Generators In order to ensure that you have electric power after a disaster event, you should consider investing in a portable generator.
Generators can run appliances and fans. Sizes range from 750 watts which will run a fan and a light, up to 8000 watts which will practically run a house (except for the air conditioner). Refrigerators require 400-1000 watts. If you have lost power, don't connect a portable generator to building wiring unless the unit has been installed and inspected by a licensed electrician (this could injure or kill neighbours or electrical repair crews). Plug appliance, etc., directly into generator, place generator outdoors or in a well-ventilated area. Don't forget to check the oil every time you add fuel. Conserve fuel by alternating appliances. For example, refrigerators can be kept cool by supplying power eight hours a day. Using a Generator
Follow the directions supplied with the generator. Under no circumstances should portable generators be used indoors, including inside a garage. Adequate ventilation is necessary and proper refueling practices, as described in the owner's manual, must be followed.
Be sure to let the generator cool down before refueling. Store fuel for the generator in an approved safety can. Use the type of fuel recommended in the instructions or on the label of the generator. Repairs
• Make temporary repairs to correct safety hazards and minimize further damage. This may include covering holes in the roof, walls or windows and debris removal.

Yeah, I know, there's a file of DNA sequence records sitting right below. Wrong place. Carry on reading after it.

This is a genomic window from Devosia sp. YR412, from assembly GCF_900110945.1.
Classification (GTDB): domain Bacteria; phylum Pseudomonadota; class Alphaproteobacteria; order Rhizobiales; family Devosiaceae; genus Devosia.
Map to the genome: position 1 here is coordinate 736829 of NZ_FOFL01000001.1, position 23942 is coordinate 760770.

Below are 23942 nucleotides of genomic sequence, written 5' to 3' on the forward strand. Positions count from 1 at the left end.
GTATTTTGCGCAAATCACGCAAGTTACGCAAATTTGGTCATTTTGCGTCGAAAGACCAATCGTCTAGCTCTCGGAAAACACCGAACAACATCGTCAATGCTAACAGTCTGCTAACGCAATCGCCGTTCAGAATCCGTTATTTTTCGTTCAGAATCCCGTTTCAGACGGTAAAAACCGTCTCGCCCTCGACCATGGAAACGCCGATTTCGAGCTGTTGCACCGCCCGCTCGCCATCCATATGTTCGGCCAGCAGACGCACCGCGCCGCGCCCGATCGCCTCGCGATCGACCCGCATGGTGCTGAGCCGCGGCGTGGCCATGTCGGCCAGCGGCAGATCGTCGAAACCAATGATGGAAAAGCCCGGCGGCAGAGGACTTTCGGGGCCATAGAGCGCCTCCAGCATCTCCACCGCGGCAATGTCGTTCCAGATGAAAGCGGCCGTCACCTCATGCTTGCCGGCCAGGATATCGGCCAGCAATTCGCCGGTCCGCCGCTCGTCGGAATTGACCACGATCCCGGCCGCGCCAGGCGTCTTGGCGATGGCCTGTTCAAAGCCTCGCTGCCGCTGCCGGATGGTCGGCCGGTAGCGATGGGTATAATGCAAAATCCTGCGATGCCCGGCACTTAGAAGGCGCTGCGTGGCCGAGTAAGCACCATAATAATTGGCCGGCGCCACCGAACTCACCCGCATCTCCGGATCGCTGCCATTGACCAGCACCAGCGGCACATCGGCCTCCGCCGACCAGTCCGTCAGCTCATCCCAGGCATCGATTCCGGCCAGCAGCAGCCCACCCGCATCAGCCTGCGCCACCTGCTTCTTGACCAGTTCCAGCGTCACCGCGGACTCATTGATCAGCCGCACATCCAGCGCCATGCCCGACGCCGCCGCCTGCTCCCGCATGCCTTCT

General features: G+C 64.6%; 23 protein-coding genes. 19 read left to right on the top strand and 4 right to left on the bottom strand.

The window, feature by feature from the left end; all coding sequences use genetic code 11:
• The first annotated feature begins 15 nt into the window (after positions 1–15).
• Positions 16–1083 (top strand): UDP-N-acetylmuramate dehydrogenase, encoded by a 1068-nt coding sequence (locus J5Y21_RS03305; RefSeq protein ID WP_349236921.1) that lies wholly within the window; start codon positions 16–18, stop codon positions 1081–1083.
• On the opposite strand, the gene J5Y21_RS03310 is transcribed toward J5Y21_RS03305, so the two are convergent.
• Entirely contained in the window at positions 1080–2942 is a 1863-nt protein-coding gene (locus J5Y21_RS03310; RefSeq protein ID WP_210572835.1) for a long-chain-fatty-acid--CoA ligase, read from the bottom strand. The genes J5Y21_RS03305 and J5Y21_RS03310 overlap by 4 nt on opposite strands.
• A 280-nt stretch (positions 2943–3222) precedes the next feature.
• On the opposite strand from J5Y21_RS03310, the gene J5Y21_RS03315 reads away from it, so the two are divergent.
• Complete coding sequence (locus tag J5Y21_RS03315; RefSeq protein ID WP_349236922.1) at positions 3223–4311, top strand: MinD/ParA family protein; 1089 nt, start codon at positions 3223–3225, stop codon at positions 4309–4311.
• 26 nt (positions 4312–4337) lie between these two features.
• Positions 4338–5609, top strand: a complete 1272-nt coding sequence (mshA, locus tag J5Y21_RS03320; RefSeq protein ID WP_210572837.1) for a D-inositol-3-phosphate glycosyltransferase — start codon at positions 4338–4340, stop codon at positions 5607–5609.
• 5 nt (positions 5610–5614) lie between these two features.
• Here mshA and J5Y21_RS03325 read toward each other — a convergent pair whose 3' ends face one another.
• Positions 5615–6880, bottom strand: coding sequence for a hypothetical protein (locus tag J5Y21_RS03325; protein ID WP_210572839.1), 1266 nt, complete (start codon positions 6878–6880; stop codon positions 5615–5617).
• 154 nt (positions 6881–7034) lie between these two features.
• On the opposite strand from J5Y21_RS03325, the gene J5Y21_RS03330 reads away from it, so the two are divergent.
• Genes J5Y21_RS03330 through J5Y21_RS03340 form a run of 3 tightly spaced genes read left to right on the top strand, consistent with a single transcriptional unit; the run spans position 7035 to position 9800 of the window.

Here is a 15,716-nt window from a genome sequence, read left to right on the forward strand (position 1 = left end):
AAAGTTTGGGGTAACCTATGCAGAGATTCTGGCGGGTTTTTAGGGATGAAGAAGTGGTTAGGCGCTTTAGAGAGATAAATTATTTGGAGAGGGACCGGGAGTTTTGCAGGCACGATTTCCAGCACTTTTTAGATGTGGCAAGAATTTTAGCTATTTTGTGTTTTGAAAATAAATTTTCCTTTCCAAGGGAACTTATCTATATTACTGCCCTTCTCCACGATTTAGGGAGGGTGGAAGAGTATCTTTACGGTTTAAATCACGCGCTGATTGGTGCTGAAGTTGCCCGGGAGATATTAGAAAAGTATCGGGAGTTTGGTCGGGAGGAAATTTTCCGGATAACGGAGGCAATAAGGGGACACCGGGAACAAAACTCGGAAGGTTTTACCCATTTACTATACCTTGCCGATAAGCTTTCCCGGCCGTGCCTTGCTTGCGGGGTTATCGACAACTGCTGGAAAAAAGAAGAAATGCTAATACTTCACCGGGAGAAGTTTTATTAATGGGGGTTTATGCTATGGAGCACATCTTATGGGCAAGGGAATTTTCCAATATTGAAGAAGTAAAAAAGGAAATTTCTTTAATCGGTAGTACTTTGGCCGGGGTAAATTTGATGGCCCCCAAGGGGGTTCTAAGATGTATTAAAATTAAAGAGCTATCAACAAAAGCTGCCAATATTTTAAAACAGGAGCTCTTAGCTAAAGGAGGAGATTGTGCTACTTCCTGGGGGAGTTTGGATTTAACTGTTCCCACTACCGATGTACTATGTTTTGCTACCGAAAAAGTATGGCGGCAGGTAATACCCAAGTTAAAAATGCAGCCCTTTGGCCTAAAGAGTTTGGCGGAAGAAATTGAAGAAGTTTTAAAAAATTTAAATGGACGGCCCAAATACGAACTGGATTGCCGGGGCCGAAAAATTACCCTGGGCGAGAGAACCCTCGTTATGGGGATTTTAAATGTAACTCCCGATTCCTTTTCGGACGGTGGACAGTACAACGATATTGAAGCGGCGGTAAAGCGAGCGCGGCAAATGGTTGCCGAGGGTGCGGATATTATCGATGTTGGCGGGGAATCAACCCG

• Take photographs of all damage before repairs and try to keep receipts for insurance purposes.
• After assessing damage to your home, contact the Building Authority and the Town and Country Planning Department for information on required permits. Permits are always required for any kind of demolition or permanent repairs, reconstruction roofing, filling and other types of site development.
Do not dump in drainage canals, ditches or ghuts as this causes backups and overflows in the system
Water Purification Whenever widespread flooding occurs, there is a potential for bacterial contamination. Bacteria, such as shigella and salmonella, can lead to life threatening dehydration for people and their pets if untreated by antibiotics. Disinfect any tap water you drink or use for cooking or cleaning. You must purify the tap water until officials notify you of its safety. Bring water to a rolling boil for 10 minutes or use chemicals (eight drops of chlorine bleach or iodine per gallon) or water purification tablets as directed. Let water sit at least 10 minutes before using. Water you saved in clean containers before the storm will be fine for 2-3 weeks. To be sure, add two drops of chlorine or iodine per gallon before drinking.
Community Disaster Preparedness Guide
Published on May 22, 2012
Published on May 22, 2012
The Disaster Management Department of the BVI's Community Disaster Preparedness Guide, released May 18, 2012